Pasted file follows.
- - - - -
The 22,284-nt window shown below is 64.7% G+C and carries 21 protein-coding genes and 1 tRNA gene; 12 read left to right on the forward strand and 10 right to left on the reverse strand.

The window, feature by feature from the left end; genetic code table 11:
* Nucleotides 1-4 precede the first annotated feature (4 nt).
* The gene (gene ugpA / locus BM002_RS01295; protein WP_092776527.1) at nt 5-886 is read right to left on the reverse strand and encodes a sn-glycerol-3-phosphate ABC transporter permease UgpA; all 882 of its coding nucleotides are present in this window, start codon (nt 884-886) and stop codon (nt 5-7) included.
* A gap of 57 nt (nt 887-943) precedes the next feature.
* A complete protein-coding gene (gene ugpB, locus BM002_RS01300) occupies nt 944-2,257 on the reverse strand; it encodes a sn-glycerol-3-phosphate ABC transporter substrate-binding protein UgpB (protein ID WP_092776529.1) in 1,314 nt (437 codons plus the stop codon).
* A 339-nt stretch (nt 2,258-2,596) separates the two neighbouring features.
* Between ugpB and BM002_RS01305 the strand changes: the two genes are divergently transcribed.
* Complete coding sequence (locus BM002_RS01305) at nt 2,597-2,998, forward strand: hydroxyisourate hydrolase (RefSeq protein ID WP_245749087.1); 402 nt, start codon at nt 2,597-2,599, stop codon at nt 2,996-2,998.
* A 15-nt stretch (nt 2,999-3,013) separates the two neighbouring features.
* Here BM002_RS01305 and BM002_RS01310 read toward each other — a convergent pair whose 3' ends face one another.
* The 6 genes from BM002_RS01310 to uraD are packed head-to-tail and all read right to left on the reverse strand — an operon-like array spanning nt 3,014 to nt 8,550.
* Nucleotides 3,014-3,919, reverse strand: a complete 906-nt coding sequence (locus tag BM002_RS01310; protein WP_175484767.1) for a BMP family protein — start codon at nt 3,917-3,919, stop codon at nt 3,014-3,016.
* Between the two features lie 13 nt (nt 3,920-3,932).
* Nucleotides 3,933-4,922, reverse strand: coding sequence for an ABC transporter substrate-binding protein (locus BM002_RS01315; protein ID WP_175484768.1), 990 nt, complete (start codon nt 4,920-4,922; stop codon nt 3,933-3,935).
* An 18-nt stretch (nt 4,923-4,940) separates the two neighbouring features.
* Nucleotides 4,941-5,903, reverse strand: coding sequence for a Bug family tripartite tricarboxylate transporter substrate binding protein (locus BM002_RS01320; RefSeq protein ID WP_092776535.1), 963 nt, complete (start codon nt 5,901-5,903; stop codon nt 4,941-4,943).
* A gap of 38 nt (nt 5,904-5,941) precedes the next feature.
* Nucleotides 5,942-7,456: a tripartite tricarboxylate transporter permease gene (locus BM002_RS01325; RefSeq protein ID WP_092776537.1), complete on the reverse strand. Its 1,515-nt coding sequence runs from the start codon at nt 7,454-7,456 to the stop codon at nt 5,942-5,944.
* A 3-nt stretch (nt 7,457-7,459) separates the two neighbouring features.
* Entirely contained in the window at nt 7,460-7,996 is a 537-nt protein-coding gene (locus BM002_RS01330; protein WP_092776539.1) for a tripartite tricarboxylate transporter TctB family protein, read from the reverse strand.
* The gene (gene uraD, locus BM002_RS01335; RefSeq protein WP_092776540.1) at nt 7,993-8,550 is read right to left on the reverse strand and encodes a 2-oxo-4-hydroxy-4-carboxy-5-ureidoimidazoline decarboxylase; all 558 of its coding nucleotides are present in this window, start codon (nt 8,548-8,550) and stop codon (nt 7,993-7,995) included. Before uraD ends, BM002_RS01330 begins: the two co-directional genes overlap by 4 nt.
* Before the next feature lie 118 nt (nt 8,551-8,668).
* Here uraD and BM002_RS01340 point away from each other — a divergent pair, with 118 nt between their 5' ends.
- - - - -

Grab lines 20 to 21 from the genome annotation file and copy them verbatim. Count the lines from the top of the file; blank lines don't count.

* A 3-nt stretch (nt 7,457-7,459) separates the two neighbouring features.
* Entirely contained in the window at nt 7,460-7,996 is a 537-nt protein-coding gene (locus BM002_RS01330; protein WP_092776539.1) for a tripartite tricarboxylate transporter TctB family protein, read from the reverse strand.